Allora & Calzadilla is an artistic duo focusing on authorship, democracy, borders, nationality to describe today’s society. Do you remember their artwork Gloria presented on the occasion of the Venice Biennale in 2011? Sculptures, videos and gym performances laying bare with paradoxical gusto the American obsessions and myths (money, militarism, physical prowess…).

They present now at Galerie Chantal Crousel in Paris their new project Antille. The exhibition brings together three major works that center on the Caribbean where the artists live and work. The works in Antille consider how colonialism and ecology intersect with Empire building. Throughout the gallery the artists have installed Penumbra (2020) a virtual landscape that takes the shape shifting qualities of light and shadow as its substance. The projected digital animation recreates the effect of light passing through foliage in the Absalon Valley of Martinique. This tropical forest was the site of a series of now-mythic hikes that took place in 1941 with Suzanne and Aimé Césaire (the Martinican anticolonial poets, theoreticians, and founders of the literary journal Tropiques) and a group of artists and intellectuals fleeing Nazi-occupied France, whose boat had temporarily docked at the West Indian port of Fort-de-France. The refugees included Helena Benitez, André Breton, Wifredo Lam, Jacqueline Lamba, Claude Lévi-Strauss, André Masson, and Victor Serge, among others. Penumbra is projected in the gallery at an angle based on a real-time simulation of the sun’s location overhead. The artificial light flickers across the space and intermingles with dancing patterns of the sun passing through clouds moving over Paris. Through this interaction, two disparate places converge and create a paradox of light. Penumbra is complemented by a musical composition by the Grammy-awardwinning and Oscar-nominated composer David Lang and inspired by “shadow tones,” a psycho-acoustic phenomenon perceived when two real tones create the semblance of a third.

The second artwork we can find in the gallery is Graft (2021). Thousands of pink blossoms, cast from the flowers of roble trees (Tabebuia heterophylla), an oak species native to the Caribbean, appear as though a wind has swept them across the floor. The hand painted petals are reproduced in seven variations or degrees of decomposition, from the freshly fallen to the wilted and brown. Graft alludes to environmental changes that have been set in motion through the interlocking effects of colonial exploitation and climate change. Finally on view are three recent works from the artists Electromagnetic Field series, initiated in 2018, which takes electromagnetism, one of the four fundamental forces of nature, as its subject and medium. They drop iron filings on top of a canvas and place it above an array of copper cables connected to an electrical breaker in their studio in San Juan. When the breaker is turned on, the electrical current forces the particles into an arrangement of shapes and patterns governed by the electromagnetic field. To set them in motion, the taut canvas is continuously tapped which sends the heavy bits airborne and towards the positive and negative poles. It is part of the artists’ ongoing interest in using electricity in their art to probe the many facets and figures involved in energy consumption in Puerto Rico and beyond, from the oil futures market and transnational holders of the Puerto Rico Electric Power Authority’s bond debt to the local consumers who suffer the consequences of the bankrupt power authority’s fiscal mismanagement. Allora & Calzadilla’s artistic experiments with electromagnetism are in equal part an exploration of formal principals and a way of confronting the complex nexus that is the energy grid.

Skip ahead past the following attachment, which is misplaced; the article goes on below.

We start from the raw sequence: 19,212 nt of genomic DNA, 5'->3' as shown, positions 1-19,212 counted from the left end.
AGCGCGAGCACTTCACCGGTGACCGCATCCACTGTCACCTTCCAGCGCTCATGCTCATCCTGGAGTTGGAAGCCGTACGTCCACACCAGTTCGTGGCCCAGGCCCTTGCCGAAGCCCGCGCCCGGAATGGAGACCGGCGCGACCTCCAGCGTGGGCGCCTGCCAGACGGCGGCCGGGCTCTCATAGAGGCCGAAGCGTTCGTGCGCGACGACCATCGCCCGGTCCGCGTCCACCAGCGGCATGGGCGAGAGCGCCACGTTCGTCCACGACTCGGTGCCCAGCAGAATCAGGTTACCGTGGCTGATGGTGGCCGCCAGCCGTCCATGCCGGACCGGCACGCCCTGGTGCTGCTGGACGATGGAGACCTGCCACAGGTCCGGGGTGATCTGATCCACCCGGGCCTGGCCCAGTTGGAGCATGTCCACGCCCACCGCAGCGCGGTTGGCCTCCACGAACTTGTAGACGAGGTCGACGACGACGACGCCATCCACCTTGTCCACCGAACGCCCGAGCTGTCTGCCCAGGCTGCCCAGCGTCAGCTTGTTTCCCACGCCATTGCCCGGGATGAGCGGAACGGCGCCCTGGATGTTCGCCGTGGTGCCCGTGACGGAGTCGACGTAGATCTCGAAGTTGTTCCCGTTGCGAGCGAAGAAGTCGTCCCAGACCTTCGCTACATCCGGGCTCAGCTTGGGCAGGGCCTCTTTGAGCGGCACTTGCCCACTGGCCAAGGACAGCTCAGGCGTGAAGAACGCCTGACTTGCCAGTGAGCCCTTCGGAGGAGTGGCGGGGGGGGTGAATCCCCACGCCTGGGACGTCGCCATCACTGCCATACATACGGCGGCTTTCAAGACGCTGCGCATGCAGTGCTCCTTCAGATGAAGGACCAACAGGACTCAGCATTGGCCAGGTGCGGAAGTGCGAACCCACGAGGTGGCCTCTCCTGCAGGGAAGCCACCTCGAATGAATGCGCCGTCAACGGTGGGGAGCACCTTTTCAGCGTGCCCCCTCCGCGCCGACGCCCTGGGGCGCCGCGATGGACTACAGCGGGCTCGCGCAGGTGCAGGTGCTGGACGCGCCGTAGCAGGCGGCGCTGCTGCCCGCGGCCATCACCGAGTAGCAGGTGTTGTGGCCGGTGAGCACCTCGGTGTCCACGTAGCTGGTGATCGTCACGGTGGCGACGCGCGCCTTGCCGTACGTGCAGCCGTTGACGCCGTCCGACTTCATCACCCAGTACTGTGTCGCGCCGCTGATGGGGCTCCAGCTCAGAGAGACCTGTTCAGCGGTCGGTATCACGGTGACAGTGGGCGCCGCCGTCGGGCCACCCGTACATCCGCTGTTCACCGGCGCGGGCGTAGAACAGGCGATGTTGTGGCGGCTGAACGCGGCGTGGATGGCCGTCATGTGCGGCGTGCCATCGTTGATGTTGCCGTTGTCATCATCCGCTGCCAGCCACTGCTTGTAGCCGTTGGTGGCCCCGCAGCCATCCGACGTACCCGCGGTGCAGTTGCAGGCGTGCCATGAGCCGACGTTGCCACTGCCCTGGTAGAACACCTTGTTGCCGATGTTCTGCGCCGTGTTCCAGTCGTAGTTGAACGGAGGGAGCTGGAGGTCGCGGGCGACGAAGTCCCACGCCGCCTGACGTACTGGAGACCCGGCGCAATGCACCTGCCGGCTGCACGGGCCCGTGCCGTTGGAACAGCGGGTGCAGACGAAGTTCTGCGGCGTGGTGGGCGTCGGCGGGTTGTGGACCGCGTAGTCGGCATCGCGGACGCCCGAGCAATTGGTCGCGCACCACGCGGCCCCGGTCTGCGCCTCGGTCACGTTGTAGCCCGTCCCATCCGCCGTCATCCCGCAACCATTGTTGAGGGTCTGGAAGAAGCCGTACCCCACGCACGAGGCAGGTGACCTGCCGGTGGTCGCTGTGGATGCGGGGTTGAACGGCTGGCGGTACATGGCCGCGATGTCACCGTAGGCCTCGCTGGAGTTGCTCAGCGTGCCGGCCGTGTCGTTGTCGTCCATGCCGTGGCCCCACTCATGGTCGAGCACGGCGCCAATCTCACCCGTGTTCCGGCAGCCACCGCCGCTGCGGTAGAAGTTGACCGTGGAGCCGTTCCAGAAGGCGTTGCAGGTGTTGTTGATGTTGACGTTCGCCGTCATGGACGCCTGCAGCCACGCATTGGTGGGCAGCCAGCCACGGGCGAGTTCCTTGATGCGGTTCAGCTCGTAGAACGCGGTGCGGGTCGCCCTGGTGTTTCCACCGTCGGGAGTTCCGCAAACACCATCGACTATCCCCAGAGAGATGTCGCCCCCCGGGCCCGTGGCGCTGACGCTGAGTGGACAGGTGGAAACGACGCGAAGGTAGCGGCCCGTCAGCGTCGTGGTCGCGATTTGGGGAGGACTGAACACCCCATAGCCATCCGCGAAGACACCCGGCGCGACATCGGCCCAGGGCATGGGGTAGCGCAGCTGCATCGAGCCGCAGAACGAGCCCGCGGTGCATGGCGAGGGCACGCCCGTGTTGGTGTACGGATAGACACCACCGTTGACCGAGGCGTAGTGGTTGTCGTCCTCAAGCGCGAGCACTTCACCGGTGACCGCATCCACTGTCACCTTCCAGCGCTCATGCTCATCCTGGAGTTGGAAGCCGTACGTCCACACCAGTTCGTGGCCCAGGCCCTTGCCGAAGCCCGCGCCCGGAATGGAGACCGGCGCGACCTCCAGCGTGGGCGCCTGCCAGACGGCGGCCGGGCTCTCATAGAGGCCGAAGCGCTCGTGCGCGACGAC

The exhibition will remain open until May 28, 2022 and it is a journey into our responsibilities towards the future, our planet and all its inhabitants.